Land Bridge

Jeddah is set to benefit from another of the four main projects due to be developed: the Saudi land bridge, a rail line that would link it to Riyadh and the Gulf coast. According to 2016 data from the General Authority for Statistics, Jeddah Islamic Port (JIP) on the Red Sea handled 35.3% of all imports into the Kingdom that year, and serves as the gateway to trade with Europe and North Africa. (www.bottomlineequipment.com) Thus, more than one-third of the Kingdom’s freight has no other option at present but to use road haulage to reach cities in the interior. In this way, the railway has the potential to play a major role in Saudi Arabia’s economy. The line may also drastically reduce shipping times and costs to certain Gulf destinations. Industry media estimates that rail freight could reach Dammam from JIP in just 18 hours instead of five to seven days by sea.

While the benefits of the project have generated great interest, delivery has been delayed. A Saudi-Australian consortium was offered the project on a build-operate-transfer (BOT) basis in 2008, but there were disagreements over the financial terms. In June 2017 Rumaih Al Rumaih, the head of SRO and president of the Public Transport Authority, told media that the 950-km land bridge between Jeddah and Riyadh would most likely be built on a BOT model, while confirming that a detailed design for the scheme had been completed. Al Rumaih indicated a public-private partnership approach was also favoured for other major projects, such as the planned metro systems in Makkah, Medina and Dammam.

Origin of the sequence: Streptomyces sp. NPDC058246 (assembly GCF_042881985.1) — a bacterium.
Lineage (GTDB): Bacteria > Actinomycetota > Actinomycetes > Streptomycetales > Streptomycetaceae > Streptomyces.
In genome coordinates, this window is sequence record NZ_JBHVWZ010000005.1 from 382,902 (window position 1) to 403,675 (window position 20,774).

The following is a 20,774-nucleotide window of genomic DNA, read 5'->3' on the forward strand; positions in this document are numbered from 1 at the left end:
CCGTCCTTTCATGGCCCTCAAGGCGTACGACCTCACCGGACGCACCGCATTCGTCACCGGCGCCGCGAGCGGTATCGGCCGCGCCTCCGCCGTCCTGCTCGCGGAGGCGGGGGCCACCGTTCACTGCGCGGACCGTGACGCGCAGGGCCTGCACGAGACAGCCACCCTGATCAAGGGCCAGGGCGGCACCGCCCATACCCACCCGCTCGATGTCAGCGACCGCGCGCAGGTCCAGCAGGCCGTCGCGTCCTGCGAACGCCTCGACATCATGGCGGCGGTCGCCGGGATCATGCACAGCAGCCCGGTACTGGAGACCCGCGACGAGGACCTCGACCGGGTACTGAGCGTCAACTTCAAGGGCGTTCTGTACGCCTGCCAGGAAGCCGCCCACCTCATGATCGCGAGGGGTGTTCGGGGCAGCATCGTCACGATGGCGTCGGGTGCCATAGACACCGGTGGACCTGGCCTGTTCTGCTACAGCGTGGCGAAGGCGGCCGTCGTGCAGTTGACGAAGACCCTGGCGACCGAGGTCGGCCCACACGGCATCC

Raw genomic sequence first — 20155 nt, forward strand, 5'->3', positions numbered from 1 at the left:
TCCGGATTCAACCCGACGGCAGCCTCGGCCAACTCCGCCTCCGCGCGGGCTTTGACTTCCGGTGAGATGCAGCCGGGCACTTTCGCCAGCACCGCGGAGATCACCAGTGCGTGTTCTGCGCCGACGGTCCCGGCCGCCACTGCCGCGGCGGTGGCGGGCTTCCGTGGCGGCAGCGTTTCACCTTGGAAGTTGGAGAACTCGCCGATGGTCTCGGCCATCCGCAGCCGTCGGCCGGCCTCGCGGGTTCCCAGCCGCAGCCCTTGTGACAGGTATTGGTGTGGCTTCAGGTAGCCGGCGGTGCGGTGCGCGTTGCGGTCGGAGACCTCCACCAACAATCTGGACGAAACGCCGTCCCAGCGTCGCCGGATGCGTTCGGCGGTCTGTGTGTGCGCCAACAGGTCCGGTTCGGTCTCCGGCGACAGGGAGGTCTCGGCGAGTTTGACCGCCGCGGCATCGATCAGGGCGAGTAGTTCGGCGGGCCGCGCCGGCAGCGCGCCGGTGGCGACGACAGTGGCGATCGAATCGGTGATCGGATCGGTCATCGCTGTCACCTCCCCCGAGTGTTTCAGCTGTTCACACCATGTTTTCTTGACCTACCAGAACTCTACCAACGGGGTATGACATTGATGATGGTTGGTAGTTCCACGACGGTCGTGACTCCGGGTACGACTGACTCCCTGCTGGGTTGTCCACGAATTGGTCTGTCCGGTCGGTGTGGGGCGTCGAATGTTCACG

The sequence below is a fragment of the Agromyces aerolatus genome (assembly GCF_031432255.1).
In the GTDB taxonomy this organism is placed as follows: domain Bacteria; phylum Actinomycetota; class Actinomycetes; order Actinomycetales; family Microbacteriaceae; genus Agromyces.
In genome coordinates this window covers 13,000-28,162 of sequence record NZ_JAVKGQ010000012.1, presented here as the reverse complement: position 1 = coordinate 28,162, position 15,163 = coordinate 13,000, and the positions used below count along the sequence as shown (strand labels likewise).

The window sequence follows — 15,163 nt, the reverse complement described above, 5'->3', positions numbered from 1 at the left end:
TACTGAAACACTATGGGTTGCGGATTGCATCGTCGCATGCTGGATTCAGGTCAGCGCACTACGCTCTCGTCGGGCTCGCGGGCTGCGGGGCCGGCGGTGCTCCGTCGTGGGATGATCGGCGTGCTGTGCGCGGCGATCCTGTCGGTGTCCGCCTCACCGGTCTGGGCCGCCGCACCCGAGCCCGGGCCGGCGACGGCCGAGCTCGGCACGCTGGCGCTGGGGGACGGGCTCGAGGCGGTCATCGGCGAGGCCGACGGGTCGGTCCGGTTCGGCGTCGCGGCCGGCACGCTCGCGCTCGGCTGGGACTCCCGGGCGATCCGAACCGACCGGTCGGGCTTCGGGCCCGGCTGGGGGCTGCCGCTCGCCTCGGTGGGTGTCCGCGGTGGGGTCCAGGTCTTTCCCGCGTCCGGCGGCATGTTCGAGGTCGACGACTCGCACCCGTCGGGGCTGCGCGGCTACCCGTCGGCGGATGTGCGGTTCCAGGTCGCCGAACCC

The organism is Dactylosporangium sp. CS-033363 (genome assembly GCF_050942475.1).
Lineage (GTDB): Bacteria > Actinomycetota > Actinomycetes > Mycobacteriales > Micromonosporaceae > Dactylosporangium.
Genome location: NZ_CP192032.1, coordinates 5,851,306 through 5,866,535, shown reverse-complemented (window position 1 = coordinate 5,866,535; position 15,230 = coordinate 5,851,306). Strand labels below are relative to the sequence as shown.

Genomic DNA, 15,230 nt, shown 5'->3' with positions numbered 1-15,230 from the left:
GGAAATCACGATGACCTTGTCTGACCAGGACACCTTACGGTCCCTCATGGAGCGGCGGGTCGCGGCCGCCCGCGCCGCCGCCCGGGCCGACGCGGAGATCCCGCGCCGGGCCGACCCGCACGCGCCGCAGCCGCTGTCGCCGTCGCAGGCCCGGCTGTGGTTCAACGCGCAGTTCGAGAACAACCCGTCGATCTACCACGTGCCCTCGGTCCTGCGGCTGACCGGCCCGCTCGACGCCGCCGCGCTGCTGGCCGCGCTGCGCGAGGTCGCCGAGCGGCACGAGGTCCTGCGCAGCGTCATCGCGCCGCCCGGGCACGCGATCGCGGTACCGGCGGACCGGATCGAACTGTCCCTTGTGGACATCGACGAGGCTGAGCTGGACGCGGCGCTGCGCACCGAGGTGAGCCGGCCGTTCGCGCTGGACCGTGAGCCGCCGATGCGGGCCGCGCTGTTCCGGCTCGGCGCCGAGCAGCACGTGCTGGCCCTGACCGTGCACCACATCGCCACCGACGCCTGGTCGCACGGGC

East Coast Line

Saudi Arabia’s component of the 2177-km GCC rail network is set to be shorter than the Jeddah-Riyadh land bridge, at 663 km. The network has the potential to boost industry and trade, as well as tourism, but in early 2017 the completion date was pushed back to 2021. Each of the GCC member states is weighing the benefits of increasing connectivity and commerce against the construction costs at a time of relatively low oil prices and fiscal pressures.

Etihad Rail of the UAE has completed the first stage of its rail network, a 264-km line carrying granulated sulphur from its Shah and Habshan gas fields to the port at Ruwais. However, the second 628-km phase that would link, among other nodes, the port at Jebel Ali with the Saudi border at Al Batha, has been delayed. Yet, there are firm economic incentives for Saudi Arabia to facilitate trade across this border. In 2016 the Kingdom’s exports to other GCC countries were worth more than SR80bn ($21.3bn), SR45bn ($12bn) of which went to the UAE. Conversely, the GCC countries as a whole supplied 7.8% of Saudi Arabia’s imports, with the UAE on its own accounting for 5.4% of the total, making it the Kingdom’s fourth-most significant source of imports.

When Saudi Arabia, the UAE and Oman have each completed their sections of the network, a route to the Indian Ocean at Duqm will give Saudi traders an alternative staging post. The GCC line will also connect the Kingdom to Kuwait to the north, and Bahrain and Qatar to the East. A second causeway between Bahrain and Saudi Arabia would carry the railway in addition to road vehicles. The countries have agreed to a feasibility study on the proposed causeway.